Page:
Archive for February, 2012

The Veltkamp-Dekker route to extended precision

Posted in Computer, multi-precision calculations, Programming Languages, Software tools on February 13, 2012 by giorgiomcmlx

Particularly in case of embedded systems, memory usage and calculation speed really matter even nowadays. Thus, if it can be proven in advance that only some steps of a long algorithm need to be carried out on a higher level of accuracy than the rest of the code, a method relying on the so-called Veltkamp-Dekker split (VDS) algorithm for floating-point numbers may be used in these very steps.

The Veltkamp – Dekker split of floating-point numbers

The idea behind the VDS algorithm is to divide the mantissa figures of a floating-point number numb (nearly) equally into those of the two numbers numb_hi and numb_lo of the same kind without overlap. Let mfigs denote the mathematical maximum of figures of the mantissa (or more exact, the significand), and let base denote the base of the number system in use. Then, the steps of the VDS algorithm can be described in pseudo code as follows:

1. expo = mfigs - Floor( mfigs / 2 )
2. fact = base ^ expo + 1
3. help = FLPTmult( fact ; numb )
4. numb_hi = FLPTsubt( help ; FLPTsubt( help ; numb ) )
5. numb_lo = FLPTsubt( numb ; numb_hi ) )

In this code, "Floor" means rounding down to the nearest integer, "FLPTmult ( a ; b )" means calculating the product of a and b to exactly the same precision that both a and be have, and "FLPTsubt ( a ; b )" means subtracting b from a on exactly the level of precision that both a and be have. Mixed-precision calculations will be described later.
In case of IEEE754-SP(DP) numbers, base equals 2, and mfigs takes a value of 24(53) inclusive the hidden leading bit, thus yielding a value of expo of 12(27). The first of the two splitted numbers, i.e. numb_hi, carries the leading 12(26) mantissa bits of the original number numb, and the second one, i.e. numb_lo, carries its trailing 12(27) bits. In other words, any reasonable value of expo determines the minimum amount of trailing empty bits of numb_hi.
numb_hi always inherits its sign from numb. Because the sign of numb_lo may be negative, the exponent of numb_hi may be larger than that of numb is. Consequently, the number of significant bits is not preserved either.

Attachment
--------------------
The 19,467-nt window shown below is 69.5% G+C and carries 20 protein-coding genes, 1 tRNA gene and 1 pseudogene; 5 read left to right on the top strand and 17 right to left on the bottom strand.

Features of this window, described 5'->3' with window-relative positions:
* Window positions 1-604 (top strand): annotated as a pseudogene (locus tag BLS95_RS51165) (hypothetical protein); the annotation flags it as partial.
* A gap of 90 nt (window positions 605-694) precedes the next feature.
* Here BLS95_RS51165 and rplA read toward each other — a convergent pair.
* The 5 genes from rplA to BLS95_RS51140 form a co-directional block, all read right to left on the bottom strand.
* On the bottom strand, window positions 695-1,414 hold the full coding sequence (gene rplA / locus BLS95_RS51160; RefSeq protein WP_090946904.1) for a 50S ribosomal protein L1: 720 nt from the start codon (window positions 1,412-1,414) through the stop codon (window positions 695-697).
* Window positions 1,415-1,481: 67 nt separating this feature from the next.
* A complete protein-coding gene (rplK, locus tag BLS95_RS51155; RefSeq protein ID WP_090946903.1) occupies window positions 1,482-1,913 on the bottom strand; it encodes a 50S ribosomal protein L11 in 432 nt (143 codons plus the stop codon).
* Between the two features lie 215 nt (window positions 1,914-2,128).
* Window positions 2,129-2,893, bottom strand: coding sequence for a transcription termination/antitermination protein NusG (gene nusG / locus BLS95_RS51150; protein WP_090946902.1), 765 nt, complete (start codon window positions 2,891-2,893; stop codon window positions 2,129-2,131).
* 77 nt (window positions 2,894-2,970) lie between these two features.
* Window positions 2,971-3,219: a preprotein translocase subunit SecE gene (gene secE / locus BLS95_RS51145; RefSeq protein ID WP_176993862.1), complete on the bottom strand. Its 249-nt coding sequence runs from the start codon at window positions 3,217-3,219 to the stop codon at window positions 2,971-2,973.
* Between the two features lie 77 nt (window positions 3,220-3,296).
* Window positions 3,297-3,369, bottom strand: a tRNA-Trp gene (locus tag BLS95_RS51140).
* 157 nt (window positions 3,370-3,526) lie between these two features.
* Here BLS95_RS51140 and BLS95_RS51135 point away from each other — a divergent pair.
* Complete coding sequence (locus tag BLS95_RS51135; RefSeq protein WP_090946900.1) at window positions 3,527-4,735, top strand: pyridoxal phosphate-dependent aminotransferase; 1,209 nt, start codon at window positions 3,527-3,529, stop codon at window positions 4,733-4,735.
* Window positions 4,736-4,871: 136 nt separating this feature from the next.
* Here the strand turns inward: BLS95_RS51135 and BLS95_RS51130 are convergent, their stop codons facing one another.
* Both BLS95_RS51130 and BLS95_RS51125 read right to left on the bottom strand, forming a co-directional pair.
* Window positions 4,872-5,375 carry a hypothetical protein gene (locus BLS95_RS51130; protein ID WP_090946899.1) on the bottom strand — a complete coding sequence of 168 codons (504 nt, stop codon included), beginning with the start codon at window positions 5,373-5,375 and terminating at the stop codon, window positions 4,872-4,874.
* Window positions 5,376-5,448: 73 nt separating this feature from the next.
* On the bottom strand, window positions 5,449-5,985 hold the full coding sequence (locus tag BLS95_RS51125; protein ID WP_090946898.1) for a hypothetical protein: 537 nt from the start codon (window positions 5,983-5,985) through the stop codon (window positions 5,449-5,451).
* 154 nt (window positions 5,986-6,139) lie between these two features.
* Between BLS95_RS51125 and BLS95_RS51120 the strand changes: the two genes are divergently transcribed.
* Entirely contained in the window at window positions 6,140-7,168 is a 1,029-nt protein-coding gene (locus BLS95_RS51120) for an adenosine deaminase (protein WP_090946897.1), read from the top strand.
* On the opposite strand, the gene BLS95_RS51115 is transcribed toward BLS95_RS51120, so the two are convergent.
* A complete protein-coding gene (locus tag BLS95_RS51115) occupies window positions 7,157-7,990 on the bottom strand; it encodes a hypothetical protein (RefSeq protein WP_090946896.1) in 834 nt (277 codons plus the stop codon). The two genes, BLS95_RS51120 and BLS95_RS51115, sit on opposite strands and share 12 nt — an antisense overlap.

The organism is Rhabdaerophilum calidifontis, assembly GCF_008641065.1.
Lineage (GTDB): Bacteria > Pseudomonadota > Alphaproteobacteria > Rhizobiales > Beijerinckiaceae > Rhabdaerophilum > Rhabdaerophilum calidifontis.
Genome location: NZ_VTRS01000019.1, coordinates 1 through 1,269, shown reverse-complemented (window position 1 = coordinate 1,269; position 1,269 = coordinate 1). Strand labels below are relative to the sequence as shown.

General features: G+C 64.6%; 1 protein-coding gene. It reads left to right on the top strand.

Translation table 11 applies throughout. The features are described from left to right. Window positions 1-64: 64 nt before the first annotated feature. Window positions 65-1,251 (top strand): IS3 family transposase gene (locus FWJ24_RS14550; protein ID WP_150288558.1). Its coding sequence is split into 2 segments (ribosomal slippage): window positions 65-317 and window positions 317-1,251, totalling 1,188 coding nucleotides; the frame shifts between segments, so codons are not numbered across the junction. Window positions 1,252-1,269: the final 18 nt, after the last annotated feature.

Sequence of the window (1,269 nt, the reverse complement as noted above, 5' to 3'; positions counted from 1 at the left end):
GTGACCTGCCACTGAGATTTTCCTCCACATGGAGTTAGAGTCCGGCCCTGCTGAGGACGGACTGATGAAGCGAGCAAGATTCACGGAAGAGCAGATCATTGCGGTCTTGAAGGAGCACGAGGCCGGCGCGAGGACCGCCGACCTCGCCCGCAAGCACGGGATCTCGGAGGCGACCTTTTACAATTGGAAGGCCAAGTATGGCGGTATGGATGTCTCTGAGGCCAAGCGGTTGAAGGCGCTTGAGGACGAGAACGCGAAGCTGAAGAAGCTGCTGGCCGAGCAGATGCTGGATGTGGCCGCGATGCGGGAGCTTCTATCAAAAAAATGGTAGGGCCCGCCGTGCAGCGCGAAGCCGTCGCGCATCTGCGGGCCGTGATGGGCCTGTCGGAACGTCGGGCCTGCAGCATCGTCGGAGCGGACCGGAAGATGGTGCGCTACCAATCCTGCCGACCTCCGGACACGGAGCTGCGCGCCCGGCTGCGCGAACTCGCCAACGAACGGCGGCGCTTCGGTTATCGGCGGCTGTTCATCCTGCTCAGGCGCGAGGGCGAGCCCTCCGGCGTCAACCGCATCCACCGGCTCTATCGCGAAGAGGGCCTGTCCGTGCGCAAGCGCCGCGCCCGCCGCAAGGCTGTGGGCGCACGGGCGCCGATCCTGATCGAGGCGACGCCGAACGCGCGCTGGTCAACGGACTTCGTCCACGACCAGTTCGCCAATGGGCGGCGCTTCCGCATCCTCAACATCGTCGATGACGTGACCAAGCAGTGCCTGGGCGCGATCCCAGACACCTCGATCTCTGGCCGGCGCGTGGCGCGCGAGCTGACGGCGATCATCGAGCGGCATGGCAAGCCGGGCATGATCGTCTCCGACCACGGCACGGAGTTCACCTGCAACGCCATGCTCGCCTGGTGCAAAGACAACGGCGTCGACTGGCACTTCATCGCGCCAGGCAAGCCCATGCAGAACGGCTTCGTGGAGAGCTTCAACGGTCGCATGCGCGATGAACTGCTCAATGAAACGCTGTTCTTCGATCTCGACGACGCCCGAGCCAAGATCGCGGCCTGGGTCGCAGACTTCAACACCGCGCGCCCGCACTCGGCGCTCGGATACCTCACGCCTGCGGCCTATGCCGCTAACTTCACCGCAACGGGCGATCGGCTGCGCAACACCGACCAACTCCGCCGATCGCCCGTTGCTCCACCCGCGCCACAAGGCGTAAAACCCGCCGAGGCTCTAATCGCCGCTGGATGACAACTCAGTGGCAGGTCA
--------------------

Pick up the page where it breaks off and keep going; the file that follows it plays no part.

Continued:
The following examples use SP numbers in order to demonstrate important characteristics to the VDS algorithm. The decimal representation of these numbers is calculated utilising an arbitrary precision library in order to enable displaying all significant decimal figures.

numbSP := sum over n from -21 to 2 of 2^n
= +7.999999523162841796875

numbSP has 24 significant bits by construction. The VDS algorithm yields the following results when applied to this number (both SP hex and bin representations are in little endian order):

numbSP = 40 FF FF FF
= + 7.999999523162841796875

numbSP_hi = 41 00 00 00
= + 8.0

numbSP_lo = B5 00 00 00
= - 0.000000476837158203125

Contrary to the hex notation, the binary notation given here does not directly correspond to the byte values in memory but separates the sign bit from the exponent bits and shows the hidden leading mantissa bit as well. Double slashes were inserted between all the three parts of any SP number in order to increase readability. As can be easily seen, numbSP has 24 significant bits, whereas both numbSP_hi and numbSP_lo have only 1.

The number Pi now serves as an example in case the decimal is not exactly representable by a FP number:

numb := Pi ≈ +3.14159265358979323846…

numbSP = 40 49 0F DB
= + 3.1415927410125732421875

numbSP_hi = 40 49 10 00
= + 3.1416015625

numbSP_lo = B7 14 00 00
= - 0.0000088214874267578125

From comparing the bit pattern of numbSP to that of numbSP_hi, it can be seen that using 12 as value of expo removes exactly the 12 trailing bits of numbSP. A closer look reveals that these bits are not simply cleared but that the value of numbSP_hi is the value of numbSP rounded to that smaller level of binary accuracy. Like in the previous example, the sum of the significant bits in both numbSP_hi and numbSP_lo is 18 and thus much lower than 24, which is the number of significant bits of numbSP.